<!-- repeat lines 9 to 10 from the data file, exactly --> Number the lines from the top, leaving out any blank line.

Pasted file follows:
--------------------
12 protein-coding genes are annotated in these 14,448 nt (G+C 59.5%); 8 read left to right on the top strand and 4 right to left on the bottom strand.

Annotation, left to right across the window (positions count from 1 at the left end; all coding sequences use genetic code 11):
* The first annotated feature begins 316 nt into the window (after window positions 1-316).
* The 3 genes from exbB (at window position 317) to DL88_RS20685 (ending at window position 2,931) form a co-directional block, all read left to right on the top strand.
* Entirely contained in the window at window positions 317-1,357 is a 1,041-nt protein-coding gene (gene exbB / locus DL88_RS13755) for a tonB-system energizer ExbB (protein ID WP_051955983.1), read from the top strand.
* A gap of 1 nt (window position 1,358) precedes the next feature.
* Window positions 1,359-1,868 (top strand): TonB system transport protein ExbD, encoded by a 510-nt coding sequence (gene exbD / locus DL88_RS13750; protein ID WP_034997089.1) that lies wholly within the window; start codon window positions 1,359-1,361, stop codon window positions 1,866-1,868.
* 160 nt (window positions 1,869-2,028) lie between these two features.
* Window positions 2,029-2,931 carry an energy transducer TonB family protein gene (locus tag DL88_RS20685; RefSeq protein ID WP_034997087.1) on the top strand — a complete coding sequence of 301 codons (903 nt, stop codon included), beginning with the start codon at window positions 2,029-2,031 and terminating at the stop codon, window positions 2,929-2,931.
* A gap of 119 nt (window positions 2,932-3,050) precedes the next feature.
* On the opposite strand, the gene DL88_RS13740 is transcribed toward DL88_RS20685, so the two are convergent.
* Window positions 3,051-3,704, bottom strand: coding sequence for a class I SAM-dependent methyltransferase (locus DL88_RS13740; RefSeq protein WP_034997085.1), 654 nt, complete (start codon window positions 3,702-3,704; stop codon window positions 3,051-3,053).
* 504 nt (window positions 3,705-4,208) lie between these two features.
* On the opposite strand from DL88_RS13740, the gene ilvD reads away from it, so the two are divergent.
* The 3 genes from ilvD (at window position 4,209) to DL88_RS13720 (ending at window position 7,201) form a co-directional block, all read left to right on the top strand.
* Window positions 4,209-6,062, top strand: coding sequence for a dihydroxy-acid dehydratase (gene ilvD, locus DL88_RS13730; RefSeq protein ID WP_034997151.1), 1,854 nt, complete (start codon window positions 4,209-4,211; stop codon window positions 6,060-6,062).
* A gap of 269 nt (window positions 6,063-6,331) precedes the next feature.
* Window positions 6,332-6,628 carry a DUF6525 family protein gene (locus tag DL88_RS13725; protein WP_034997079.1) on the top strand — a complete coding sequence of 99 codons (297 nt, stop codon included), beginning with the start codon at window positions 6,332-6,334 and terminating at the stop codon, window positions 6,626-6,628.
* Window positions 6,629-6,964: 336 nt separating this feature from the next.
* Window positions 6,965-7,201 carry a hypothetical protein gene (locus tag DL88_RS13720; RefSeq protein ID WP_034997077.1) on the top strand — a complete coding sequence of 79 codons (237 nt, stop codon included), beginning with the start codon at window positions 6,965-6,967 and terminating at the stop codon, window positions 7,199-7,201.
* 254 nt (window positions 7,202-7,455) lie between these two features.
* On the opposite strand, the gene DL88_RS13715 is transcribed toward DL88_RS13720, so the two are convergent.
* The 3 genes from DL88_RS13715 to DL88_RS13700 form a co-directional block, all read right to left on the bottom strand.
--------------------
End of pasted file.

* Window positions 2,029-2,931 carry an energy transducer TonB family protein gene (locus tag DL88_RS20685; RefSeq protein ID WP_034997087.1) on the top strand — a complete coding sequence of 301 codons (903 nt, stop codon included), beginning with the start codon at window positions 2,029-2,031 and terminating at the stop codon, window positions 2,929-2,931.
* A gap of 119 nt (window positions 2,932-3,050) precedes the next feature.